Homes begin to sprout with help from planning district commission funds

BY FILIP DE MOTT

The Adams family will soon be buying this home built by Richmond Metropolitan Habitat for Humanity. They had to put a $1,000 deposit down on the house and provide hundreds of volunteer hours in sweat equity. (Photo courtesy of Rebecca D’Angelo)

The first house funded through the region’s planning district commission has been completed by the Richmond Metropolitan Habitat for Humanity. The home will soon be purchased by a family of six.

The nearly 1,700-square-foot Church Hill-area house is the region’s first to be constructed with funds allocated by PlanRVA, which serves as the planning district commission for the Richmond area. It works to promote intergovernmental cooperation around infrastructure and land use, which includes housing considerations.

PlanRVA is one of 21 such commissions in Virginia, regional subdivisions established in 1968 by the commonwealth. PlanRVA encompasses nine counties of the greater Richmond area, from Goochland to New Kent.

Each county elects a number of members based on its population to the commission, who meet monthly. Richmond has four members on the board.

The investment was made possible a year ago, when Virginia Housing (formerly VHDA) set up a $40 million PDC Housing program to deal with the state’s affordable housing shortage. Plan RVA received $3 million, with the catch that the money could only be used to create new income-based units, whether rented or owned.

This Church Hill-area house is the first to be completed using the PlanRVA funds. (Filip De Mott photos)

According to PlanRVA’s website, to meet the program’s guidelines, each unit must go to residents who earn equal to or under 80 percent of the area’s median income, or AMI.

To decide on the funding’s use, the PDC joined efforts with The Partnership for Housing Affordability, a research and policy organization frequently collaborating with local nonprofits.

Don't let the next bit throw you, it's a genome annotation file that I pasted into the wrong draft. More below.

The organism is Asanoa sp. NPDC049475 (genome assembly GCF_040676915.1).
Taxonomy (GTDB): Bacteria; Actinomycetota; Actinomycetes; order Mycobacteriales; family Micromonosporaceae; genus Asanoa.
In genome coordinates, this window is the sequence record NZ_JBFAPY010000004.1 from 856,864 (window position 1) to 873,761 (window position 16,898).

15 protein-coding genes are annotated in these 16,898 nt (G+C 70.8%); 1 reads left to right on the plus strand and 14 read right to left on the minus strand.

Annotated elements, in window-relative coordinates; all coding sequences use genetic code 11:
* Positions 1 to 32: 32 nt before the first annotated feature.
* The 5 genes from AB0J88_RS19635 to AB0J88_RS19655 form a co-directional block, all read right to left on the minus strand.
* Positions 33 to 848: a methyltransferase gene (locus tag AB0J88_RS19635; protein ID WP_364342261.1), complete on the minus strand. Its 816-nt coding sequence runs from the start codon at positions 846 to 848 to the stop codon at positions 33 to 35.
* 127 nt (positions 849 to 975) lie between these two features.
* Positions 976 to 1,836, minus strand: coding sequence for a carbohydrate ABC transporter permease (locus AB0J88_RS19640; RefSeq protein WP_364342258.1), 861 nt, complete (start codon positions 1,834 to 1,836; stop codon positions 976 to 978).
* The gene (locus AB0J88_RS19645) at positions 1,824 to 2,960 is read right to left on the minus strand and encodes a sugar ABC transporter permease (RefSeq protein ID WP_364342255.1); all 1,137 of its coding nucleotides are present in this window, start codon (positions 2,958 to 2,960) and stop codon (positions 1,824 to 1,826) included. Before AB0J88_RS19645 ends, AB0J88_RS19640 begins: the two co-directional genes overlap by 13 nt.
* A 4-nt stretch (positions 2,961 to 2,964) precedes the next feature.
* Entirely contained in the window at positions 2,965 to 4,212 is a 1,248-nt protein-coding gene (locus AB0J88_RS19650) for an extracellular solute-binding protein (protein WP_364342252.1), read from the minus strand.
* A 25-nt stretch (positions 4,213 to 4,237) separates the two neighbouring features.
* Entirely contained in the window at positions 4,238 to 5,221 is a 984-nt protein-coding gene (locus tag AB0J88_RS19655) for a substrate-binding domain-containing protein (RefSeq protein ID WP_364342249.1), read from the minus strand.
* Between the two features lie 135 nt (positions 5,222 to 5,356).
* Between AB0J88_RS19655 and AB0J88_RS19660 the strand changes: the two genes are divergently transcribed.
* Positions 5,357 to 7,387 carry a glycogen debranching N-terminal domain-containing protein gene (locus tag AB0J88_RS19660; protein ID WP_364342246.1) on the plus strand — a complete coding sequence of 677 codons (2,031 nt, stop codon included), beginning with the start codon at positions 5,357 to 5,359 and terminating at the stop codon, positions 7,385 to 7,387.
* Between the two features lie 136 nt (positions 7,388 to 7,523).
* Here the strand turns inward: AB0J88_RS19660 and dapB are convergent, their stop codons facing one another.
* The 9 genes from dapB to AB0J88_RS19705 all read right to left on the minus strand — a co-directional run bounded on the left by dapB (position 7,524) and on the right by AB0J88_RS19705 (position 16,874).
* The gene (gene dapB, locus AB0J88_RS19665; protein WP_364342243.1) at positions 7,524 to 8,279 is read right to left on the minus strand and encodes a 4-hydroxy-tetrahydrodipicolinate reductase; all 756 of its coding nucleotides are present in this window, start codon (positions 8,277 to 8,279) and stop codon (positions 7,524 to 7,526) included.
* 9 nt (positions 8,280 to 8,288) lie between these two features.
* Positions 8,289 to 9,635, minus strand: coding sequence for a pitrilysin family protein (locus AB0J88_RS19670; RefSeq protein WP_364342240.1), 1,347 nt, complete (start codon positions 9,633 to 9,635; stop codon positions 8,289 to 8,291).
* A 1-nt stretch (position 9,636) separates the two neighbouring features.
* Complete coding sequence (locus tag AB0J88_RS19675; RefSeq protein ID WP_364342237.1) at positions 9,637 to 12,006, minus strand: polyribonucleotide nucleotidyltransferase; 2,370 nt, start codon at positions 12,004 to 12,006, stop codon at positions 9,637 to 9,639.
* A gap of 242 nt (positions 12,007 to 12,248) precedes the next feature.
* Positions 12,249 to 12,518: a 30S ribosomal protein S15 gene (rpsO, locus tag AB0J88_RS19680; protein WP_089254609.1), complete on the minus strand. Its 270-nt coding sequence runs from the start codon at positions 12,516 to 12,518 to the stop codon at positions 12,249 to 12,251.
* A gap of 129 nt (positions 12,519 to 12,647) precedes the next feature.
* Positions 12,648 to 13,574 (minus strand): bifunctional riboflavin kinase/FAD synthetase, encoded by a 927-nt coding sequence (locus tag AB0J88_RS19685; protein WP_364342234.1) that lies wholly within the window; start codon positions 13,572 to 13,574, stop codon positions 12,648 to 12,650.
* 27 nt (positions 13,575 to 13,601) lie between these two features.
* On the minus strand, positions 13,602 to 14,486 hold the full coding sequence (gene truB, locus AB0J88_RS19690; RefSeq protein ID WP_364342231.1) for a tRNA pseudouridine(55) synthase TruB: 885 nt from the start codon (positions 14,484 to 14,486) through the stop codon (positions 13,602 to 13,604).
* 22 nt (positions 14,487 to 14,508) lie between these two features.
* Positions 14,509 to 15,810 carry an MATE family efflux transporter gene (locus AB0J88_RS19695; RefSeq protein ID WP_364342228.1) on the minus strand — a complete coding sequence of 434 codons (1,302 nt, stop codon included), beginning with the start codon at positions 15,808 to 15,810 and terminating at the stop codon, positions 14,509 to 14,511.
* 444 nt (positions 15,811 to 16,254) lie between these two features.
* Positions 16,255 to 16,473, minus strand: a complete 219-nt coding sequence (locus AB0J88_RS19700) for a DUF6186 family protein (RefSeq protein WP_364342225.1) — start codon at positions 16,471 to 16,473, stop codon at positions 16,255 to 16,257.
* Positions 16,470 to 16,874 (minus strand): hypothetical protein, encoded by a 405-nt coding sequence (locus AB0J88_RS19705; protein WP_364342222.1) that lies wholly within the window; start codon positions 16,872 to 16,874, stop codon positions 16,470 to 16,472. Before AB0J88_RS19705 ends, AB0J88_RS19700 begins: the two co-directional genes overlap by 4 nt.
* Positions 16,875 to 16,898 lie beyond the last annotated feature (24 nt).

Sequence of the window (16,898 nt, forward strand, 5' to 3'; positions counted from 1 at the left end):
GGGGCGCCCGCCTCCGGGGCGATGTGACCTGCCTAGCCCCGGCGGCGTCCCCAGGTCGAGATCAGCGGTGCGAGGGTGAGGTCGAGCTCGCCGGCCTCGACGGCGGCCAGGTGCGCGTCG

The group decided to split the $3 million between a larger jurisdiction, encompassing Richmond, Chesterfield and Henrico, and a smaller jurisdiction pool of outlying counties. Nonprofits applied for the funding based on their construction needs.

“Three million dollars is a lot of money, but, in housing terms, $3 million can be whittled away pretty quickly,” PHA Executive Director Jovan Burton said. “I wanted to make sure we were using the funds strategically.”

Nonprofit applicants had to also demonstrate other sources of funding for their development projects, said Martha Heeter, PlanRVA’s executive director.

The lot is 7,200 square feet and includes a large yard.

The PDC Housing program requires that funded projects be completed and inhabited by July 1, 2024. For that reason, the group only allocated money to projects that were shovel ready.

They granted the Richmond Metropolitan Habitat for Humanity $350,000 to construct seven units in the city and $83,128 to build two units in Chesterfield County.

Before the allocated funds, a nonprofit’s financial strategies included tax credit programs, annual grants and philanthropy, Burton said. The $3 million will help put a dent in what’s estimated as a shortage of 20,000 affordable units in the region.

“This funding has really helped to accelerate, but also keep on pace a lot of projects that otherwise would have been significantly delayed,” Burton said, citing rising construction costs and supply chain issues.

According to city permits, Habitat purchased the Church Hill-area lot for $25,000 in 2020, after the previous owner, Tricycle Gardens, closed down that same year. The land is currently valued at $52,000.